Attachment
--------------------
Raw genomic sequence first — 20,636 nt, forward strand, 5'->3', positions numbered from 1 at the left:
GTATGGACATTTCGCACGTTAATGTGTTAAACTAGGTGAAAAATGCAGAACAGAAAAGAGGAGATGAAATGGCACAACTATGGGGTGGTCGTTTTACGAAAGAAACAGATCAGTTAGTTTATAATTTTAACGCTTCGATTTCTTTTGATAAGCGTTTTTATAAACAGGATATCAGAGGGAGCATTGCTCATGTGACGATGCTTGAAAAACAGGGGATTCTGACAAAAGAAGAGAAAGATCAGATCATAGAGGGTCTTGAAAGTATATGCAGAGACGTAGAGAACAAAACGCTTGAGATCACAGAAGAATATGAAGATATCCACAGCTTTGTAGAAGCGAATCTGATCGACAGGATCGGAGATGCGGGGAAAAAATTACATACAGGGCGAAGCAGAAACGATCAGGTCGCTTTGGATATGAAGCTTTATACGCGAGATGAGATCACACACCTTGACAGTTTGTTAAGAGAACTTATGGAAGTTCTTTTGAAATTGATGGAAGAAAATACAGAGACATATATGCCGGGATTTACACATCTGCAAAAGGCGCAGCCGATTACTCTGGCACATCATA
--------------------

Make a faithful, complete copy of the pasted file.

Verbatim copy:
Raw genomic sequence first — 20,636 nt, forward strand, 5'->3', positions numbered from 1 at the left:
GTATGGACATTTCGCACGTTAATGTGTTAAACTAGGTGAAAAATGCAGAACAGAAAAGAGGAGATGAAATGGCACAACTATGGGGTGGTCGTTTTACGAAAGAAACAGATCAGTTAGTTTATAATTTTAACGCTTCGATTTCTTTTGATAAGCGTTTTTATAAACAGGATATCAGAGGGAGCATTGCTCATGTGACGATGCTTGAAAAACAGGGGATTCTGACAAAAGAAGAGAAAGATCAGATCATAGAGGGTCTTGAAAGTATATGCAGAGACGTAGAGAACAAAACGCTTGAGATCACAGAAGAATATGAAGATATCCACAGCTTTGTAGAAGCGAATCTGATCGACAGGATCGGAGATGCGGGGAAAAAATTACATACAGGGCGAAGCAGAAACGATCAGGTCGCTTTGGATATGAAGCTTTATACGCGAGATGAGATCACACACCTTGACAGTTTGTTAAGAGAACTTATGGAAGTTCTTTTGAAATTGATGGAAGAAAATACAGAGACATATATGCCGGGATTTACACATCTGCAAAAGGCGCAGCCGATTACTCTGGCACATCATA